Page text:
Symbols in Christianity
Christianity has always incorporated symbols - that is, visual representations and signs - into its practice, as valuable expressions of truth. The depiction of an important element of the faith, by means of an animal or color, for instance, can be powerful and encouraging. What words cannot say, sometimes symbols can. While Christians are known for being people of faith, the religion has produced some of the most beautiful art in history. Whether they be carved on first-century tombs or tattooed on twenty-first century bodies, symbols matter in the Christian religion.
Christians believe that God created human senses - sight, touch, taste, sound, and smell. Of course faith is of utmost importance in Christianity, but the physical abilities God gave people aren't unimportant. It is helpful to understand that the Christian worldview doesn't teach that immaterial and the material are in competition with each other or opposed to each other. in fact, faith experiences can be supported by a sensory experience such as when the Apostle Paul laid hands on people when he prayed for them (Acts 19:4-6).
Colors as symbols in Christianity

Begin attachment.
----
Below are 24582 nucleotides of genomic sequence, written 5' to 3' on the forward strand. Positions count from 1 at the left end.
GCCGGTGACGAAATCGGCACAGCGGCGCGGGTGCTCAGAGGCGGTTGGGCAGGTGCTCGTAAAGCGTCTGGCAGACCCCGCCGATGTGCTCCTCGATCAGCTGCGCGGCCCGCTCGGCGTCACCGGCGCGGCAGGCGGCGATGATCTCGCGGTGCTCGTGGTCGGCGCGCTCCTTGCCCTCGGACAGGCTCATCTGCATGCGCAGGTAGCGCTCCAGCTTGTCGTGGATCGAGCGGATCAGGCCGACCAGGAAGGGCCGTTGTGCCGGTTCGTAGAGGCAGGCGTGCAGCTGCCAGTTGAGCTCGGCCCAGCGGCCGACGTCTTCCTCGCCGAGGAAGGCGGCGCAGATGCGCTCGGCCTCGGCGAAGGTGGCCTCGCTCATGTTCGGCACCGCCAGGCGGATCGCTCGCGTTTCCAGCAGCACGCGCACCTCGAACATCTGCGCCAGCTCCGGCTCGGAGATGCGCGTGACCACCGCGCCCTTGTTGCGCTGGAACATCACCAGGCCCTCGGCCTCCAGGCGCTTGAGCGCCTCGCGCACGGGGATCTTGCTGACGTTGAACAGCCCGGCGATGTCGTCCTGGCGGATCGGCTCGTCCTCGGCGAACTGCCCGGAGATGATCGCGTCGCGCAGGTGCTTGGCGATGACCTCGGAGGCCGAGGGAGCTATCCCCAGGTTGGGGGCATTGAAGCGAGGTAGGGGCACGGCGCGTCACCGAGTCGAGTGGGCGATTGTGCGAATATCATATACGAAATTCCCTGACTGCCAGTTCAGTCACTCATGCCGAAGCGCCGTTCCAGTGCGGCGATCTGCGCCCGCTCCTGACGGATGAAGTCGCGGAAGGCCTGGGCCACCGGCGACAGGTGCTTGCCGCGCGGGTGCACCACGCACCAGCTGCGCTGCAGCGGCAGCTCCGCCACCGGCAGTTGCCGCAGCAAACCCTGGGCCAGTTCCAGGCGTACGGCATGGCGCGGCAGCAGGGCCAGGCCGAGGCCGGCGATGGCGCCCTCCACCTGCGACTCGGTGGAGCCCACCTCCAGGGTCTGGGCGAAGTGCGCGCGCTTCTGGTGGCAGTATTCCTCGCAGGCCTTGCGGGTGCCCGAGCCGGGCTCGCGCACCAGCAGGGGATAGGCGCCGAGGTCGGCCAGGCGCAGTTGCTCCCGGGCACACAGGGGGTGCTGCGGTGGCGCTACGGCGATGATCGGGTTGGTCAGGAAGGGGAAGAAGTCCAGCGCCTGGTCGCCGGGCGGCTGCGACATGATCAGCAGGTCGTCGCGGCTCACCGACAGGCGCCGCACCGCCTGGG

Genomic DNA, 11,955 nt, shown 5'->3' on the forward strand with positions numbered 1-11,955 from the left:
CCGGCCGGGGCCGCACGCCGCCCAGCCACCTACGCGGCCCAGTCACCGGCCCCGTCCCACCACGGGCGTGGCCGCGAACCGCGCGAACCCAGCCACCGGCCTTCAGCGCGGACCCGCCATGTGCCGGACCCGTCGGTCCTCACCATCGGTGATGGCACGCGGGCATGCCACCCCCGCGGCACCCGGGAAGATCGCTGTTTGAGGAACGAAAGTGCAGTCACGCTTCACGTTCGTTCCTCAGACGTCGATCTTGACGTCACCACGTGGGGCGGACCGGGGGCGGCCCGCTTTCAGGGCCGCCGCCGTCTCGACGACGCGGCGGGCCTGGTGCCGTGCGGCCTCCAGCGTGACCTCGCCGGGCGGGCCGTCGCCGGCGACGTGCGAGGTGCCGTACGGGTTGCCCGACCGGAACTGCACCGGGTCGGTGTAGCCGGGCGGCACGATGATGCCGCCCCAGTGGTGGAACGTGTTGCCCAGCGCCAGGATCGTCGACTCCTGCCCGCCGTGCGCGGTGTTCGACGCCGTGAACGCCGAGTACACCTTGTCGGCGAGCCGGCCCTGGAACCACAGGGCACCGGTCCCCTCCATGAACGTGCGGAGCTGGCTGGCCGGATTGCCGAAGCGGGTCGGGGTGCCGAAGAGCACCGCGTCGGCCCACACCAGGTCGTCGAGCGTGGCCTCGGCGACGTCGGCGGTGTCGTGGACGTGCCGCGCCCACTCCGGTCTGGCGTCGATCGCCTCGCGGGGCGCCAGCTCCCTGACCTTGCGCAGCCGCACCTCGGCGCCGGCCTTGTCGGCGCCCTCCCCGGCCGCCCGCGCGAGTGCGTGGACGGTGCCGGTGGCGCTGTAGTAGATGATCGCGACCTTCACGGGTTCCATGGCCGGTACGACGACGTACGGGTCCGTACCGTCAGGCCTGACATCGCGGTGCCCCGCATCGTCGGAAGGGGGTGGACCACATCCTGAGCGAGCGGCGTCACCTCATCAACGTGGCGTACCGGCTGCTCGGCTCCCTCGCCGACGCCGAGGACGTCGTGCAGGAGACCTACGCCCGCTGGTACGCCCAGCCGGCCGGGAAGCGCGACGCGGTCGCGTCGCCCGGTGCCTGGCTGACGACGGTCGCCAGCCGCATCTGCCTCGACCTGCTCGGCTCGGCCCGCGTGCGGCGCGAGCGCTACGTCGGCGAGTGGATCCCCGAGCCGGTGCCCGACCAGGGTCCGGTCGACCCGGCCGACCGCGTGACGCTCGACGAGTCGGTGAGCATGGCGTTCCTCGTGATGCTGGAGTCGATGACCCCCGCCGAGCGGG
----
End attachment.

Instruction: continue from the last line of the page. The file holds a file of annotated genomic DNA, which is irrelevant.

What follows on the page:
In Christianity, color symbolism is primarily used in liturgical decorations (banners, vestments, etc.) and to a lesser degree in Christian art. Symbolic colors are rarely used in the Bible.
Black is symbolic of death, and is therefore the liturgical color for Good Friday. Black can also represent sin, which results in death.
Blue, the color of the sky, is symbolic of heaven. It may also be used to symbolize truth. Blue is gaining acceptance as a liturgical color for Advent.
Brown is the color of spiritual death and degradation.
Gray is the color of ash, so is sometimes used to represent repentance and may be used during Lent.
Green is the color of plant life, abundant in spring. It is used to represent the triumph of life over death. Green is the liturgical color for the Trinity season in some traditions, and may be used during Epiphany in others.
Purple is the color for penitence and mourning. It is also the color of royalty. Purple is the liturgical color for the seasons of Advent and Lent.
Red is the color of blood and therefore is the liturgical color for the commemoration of martyred saints. Red is used as the liturgical color for Pentecost, since it is the color of fire (e.g. above, right).
White is a symbol of purity, innocence and holiness. It is the liturgical color for the Christmas and Easter seasons. White is sometimes represented by silver.
As the color of light, yellow may be used to represent divinity. However, because yellow light is not pure white, it may also be used to symbolize corruption and degradation.References
- Carolle E. Whittenmore, ed., Symbols of the Church.
- W.E. Post, Saints, Signs, and Symbols.
- George Wells Ferguson, Signs & Symbols in Christian Art.
- Frederick Rest, Our Christian Symbols.